I want to thank Ken Lane (Wirecutter) for giving these to me. And to Miss Lisa for coordinating everything. They belonged to one of his grandparents and have never been shuffled.

 The face of each card has a different picture.

Paperweight made from railroad track.
Approx 7" high, 6" across the foot and 1/2 " thick.
Weight 2 pounds
Track is graded by its linear density. This is at the highest
range of the usual pounds per yard at 141 lb/yd.

Track installation hardware. 
Spike, square head sleeper spike, e clip, railway anchor (top to bottom, left to right)

I don't have an original railroad lantern. This is close. It is a W. T. Kirkman #100 Watchman that is new. Red and green glass globes are available.

Sheet music from 1940.
See previous post here.

Thursday, August 4, 2016

Railroad Telegraphy

Something a little different, no train photographs. For the hardcore, there are some pics in the links. :)

The first ever railroad telegraph message was send and received in Orange County, NY in January, 1851.

Samuel Morse invented his telegraphic code in 1832. Originally magnets were used to mark the dits and dahs on paper tape with ink. The telegraphers discovered they could decode the letters by the sound made by the machine, later to be called the sounder.

Sounder with resonator. Note the tobacco tin to give it a distinctive sound.

The first ever railroad telegraph message was send and received in Orange County, NY in January, 1851. There is an interesting website with a nice telegraph page here.

In addition to the sounder the telegraph key was essential. There are numerous styles but basically there are two kinds. The manual "straight key" and the semi automatic key or bug. Descriptions follow.

This is called a straight key. It is a Speed-X model J-38. J-38 is the military designation from WW II.  Note the shorting lever, required for land line keys. No one mentions that the shorting lever was also required for some older ham radios that used cathode keying. It was closed when you wanted to use voice.

Next is the Vibroplex "bug". It is a semi automatic telegraph key which automatically sends "dits" but the "dahs" must be made individually. Vibroplex was founded in 1905 by Horace Martin and the basic design has remained unchanged.

I am also an amateur radio operator (ham). My straight key is pictured above.  Here is my Vibroplex Original Standard. It is not very old, the serial no. is 108708.

Close up of the nameplate and "dit" contacts. 

There are several versions of Morse code but the two that are important for this post. American and international Morse

American Morse Code — also known as Railroad Morse—is the latter-day name for the original version of the Morse Code developed in the mid-1840s, by Samuel Morse and Alfred Vail for their electric telegraph. The "American" qualifier was added because, after most of the rest of the world adopted "International Morse Code," the companies that continued to use the original Morse Code were mainly located in the United States. American Morse is now nearly extinct—it is most frequently seen in American railroad museums — and "Morse Code" today virtually always means the International Morse which supplanted American Morse.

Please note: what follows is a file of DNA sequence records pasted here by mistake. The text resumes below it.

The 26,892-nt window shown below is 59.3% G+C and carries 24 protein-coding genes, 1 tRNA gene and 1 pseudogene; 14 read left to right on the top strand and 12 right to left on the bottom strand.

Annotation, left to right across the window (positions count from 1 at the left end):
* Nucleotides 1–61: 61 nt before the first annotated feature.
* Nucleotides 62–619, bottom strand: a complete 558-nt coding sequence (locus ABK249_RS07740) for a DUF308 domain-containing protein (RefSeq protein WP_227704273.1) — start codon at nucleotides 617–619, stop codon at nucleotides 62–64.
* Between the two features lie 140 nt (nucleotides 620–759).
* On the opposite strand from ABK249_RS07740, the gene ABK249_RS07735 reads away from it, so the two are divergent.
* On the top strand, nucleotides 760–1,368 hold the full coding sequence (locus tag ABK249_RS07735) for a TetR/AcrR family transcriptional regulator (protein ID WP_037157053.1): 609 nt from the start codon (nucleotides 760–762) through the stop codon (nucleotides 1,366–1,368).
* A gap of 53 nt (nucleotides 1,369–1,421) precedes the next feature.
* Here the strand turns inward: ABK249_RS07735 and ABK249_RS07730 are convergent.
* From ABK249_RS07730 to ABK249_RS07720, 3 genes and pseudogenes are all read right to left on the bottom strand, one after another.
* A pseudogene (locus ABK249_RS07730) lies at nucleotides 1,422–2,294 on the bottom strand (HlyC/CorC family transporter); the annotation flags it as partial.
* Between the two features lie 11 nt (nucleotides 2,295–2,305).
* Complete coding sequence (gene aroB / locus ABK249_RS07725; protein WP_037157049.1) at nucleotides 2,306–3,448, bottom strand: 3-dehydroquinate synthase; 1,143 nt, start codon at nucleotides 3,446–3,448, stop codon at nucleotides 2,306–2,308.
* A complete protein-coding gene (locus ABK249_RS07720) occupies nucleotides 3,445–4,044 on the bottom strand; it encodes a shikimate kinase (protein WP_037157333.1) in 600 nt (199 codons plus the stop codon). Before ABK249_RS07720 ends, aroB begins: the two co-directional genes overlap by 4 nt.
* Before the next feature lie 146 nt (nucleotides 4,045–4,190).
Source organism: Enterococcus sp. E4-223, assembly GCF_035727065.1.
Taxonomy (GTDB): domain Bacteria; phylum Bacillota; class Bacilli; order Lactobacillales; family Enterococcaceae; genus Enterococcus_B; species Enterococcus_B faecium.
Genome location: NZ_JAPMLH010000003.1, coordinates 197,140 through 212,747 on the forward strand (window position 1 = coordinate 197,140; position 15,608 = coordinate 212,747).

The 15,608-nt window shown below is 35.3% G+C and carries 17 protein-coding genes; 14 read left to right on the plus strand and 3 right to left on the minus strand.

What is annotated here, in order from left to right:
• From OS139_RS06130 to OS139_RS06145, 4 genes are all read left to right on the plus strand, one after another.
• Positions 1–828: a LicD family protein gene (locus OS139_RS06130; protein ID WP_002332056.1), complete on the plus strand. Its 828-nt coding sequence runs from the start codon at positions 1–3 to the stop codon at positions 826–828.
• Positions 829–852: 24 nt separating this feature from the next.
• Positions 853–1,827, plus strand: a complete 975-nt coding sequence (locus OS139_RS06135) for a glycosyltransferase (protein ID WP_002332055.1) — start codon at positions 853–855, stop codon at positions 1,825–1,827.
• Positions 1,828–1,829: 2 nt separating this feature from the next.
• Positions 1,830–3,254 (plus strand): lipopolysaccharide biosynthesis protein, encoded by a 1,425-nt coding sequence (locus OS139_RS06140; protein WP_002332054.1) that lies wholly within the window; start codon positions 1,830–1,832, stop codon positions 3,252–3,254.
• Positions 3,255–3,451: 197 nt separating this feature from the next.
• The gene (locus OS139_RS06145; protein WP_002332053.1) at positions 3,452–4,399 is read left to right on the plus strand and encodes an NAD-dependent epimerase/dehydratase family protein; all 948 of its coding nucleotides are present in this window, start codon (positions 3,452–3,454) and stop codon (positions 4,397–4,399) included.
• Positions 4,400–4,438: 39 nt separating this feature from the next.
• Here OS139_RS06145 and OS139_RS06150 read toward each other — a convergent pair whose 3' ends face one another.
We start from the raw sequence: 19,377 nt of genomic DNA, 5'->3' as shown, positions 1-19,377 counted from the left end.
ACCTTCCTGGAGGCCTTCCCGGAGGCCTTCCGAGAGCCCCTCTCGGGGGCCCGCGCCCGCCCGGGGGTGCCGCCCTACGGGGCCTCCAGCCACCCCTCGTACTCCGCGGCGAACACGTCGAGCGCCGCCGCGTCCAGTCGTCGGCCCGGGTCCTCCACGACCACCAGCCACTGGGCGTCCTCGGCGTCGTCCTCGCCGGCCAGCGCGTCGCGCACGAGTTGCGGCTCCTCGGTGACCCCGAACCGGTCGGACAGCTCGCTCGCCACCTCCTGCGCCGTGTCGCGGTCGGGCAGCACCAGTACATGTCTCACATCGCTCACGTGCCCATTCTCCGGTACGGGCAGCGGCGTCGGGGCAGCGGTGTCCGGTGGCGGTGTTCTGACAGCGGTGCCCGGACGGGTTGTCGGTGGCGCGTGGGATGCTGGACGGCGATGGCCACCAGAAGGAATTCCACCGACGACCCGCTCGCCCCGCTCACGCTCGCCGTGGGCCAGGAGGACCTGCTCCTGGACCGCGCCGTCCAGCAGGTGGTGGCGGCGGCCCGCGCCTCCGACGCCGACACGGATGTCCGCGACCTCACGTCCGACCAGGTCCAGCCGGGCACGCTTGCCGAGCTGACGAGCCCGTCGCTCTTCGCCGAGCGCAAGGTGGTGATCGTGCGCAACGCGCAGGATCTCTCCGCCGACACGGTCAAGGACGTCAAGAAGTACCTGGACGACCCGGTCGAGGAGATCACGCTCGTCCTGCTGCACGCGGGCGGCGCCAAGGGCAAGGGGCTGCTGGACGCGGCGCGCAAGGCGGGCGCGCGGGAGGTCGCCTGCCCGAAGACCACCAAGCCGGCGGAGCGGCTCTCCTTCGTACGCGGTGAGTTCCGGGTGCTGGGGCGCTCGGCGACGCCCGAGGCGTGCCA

Another excellent article with some great photos found here.

Ever wonder what all the wires on the poles that used to be next to the tracks were for?
- Carried telegraph communication, both railroad and public
- Dispatcher's voice communication
- Teletype communication
- Electrical power to run signals, switch machines, wayside detectors
- Wayside detector communication
- Vital signal information
Some of the lines were leased to companies like Western Union.
It has all been replaced by radio, satellite and buried cable / fiber.

EDIT: An article by Jim Thompson, a retired Frisco telegrapher. Long but really interesting. Some history plus personal experiences.(Moved here from my comment below)

Sunday, July 31, 2016

The Conductors Birthday

It is the "Conductors" 17th birthday today, July 31

Happy Birthday Barron!

Dancing for his lunchtime treat today.

And to his littermate sister, Shadow.
They look so much alike.


Thursday, July 14, 2016

Stop. Look and Listen

Wig Wags and more! Wigwag is the nickname given to a type of railroad grade crossing signal once common in North America, named for the pendulum-like motion it used to signal the approach of a train

Illinois Railway Museum

Some pictures from our visit to the North Carlolina Transportation Museum in September 2015.

Click to enlarge / read

H/T to Chickenmom for the idea.

Monday, July 11, 2016

Communications and Signals:Then and Now

Lots of interesting information and some great video from Norfolk Southern Corp.

Love the NS logo.

Two units still active.  More here.

Sunday, July 10, 2016

Vintage Video

I think Chickenmom may have posted this some time ago, but I had to post it anyway.

Footage shot between 1897 and 1906 by the Edison & Biograph Production Company

From "America's Railroads: A Steam Train Legacy" by Timeless Media Group

h/t dmt

Wednesday, June 29, 2016